NEW YORK— The price of gasoline looks familiar this Memorial Day. For the third year in a row, the national average will be within a penny or two of $3.64 per gallon.

Stability wasn’t always the norm. Between 2003 and 2008 average retail gasoline prices more than doubled, reaching an all-time high of $4.11 per gallon in 2008. Prices then collapsed as the U.S. plunged into recession. But after a two-year run-up between 2009 and 2011, the price of gasoline has remained in a range of roughly $3.25 to $3.75 per gallon.

Drivers can handle that, according to AAA, and are ready to head out for Memorial Day driving trips in the highest numbers since 2005. “It is unlikely that gas prices will have a significant effect on travel plans compared to a year ago,” AAA wrote in its annual Memorial Day forecast.

Michael Green, a AAA spokesman, said Kansas City area residents should expect to pay about $3.41 a gallon this weekend, compared with $3.70 last year and $3.25 in 2012. Last year some Midwest refineries were down to make the switch to Canadian crude, others were down for other reasons, “and supply for the area was relatively tight,” Green said.

The website reports much the same thing. Nationwide, the average price of gas on Friday was $3.63.7, up a dime in the last week but almost a nickel lower than a year ago. In the Kansas City area, the average price on Friday was $3.424 – though generally lower on the Missouri side – down 38 cents from a year ago.

The website, part of, has a nationwide gas price “heat map,” and while California is red with gas in the $4 range and everything from Illinois to New York is generally orange – higher than $3.75 – Kansas City lies in the greenest and cheapest part of the country. Drivers in Missouri, Kansas, Oklahoma, Arkansas, Louisiana and Mississippi generally are paying $3.30 to $3.50 a gallon.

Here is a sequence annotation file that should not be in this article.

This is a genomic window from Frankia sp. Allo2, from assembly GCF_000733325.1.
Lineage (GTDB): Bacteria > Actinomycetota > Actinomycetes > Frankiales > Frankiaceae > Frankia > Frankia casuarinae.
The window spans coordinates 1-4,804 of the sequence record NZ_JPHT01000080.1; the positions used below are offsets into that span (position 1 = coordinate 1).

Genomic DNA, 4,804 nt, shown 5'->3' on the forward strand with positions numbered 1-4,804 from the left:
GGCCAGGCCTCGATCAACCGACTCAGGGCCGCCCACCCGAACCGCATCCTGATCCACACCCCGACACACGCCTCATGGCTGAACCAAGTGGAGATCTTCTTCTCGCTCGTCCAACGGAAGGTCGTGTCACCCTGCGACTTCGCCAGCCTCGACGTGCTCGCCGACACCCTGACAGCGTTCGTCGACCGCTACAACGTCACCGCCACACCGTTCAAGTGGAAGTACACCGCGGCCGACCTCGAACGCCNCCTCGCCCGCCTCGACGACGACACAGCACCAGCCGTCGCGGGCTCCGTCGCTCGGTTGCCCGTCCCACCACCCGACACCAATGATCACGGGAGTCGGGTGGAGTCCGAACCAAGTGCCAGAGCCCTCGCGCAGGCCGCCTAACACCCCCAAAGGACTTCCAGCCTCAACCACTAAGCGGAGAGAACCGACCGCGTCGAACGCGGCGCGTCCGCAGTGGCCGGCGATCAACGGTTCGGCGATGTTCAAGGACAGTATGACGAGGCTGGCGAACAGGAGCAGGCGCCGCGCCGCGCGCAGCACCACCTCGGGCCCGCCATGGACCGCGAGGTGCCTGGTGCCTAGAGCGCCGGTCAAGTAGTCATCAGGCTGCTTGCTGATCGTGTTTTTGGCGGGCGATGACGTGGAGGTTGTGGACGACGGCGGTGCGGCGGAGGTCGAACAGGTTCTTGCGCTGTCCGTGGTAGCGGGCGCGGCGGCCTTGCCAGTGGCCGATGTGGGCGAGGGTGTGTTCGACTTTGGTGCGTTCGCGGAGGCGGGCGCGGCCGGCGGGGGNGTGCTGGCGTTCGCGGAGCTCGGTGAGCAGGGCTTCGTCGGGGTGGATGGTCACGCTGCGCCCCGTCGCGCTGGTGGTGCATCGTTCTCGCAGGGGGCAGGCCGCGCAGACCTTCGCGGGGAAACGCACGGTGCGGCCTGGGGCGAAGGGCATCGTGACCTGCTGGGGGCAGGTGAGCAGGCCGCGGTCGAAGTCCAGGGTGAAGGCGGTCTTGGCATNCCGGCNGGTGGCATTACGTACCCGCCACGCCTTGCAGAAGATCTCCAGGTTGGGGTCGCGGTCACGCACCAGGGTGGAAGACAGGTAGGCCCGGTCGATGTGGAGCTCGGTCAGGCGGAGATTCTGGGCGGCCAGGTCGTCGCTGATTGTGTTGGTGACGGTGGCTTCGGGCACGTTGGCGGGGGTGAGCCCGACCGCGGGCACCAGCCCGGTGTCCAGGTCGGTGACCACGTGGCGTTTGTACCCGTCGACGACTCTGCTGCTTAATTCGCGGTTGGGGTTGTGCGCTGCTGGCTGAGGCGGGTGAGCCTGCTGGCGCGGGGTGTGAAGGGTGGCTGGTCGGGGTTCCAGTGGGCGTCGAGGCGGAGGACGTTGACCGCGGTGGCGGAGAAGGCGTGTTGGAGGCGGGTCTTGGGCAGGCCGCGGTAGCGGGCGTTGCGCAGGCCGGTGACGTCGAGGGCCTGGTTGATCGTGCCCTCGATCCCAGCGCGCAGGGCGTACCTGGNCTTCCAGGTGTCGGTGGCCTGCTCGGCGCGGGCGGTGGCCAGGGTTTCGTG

Green said drivers have come to expect gas in the $3 to $4 range but they aren’t thrilled about it.

“This is the new normal,” he said.

Although those prices don’t generally keep people from traveling, he said, they make up the difference by spending less when they get to their destinations.

Steady gasoline prices are largely the result of relatively steady crude oil prices, even though there has been a long list of global supply disruptions and political turmoil that that typically would push the price of oil higher.

Sanctions have sharply cut output from Iran, once the world’s third largest oil exporter. Libya went through civil war, and labor and political disruptions continue to limit its exports. Venezuela’s oil output has been steadily declining for a decade. Most recently, the conflict between Russia and Ukraine is raising concerns that sanctions will impact production or exports from Russia, the world’s second largest exporter after Saudi Arabia.

But rising crude output in countries such as the U.S., Canada and Brazil have offset the declining supply elsewhere, helping to keep prices steady.

Across the nation, all U.S. drivers will likely be paying less in the coming weeks, the result of a typical seasonal decline between late spring and early summer.

“Temperate-to-lower prices is the most likely path for the next couple of months,” Kloza says. “And then in hurricane season you just cross your fingers.”

The Examiner’s Jeff Fox contributed to this report.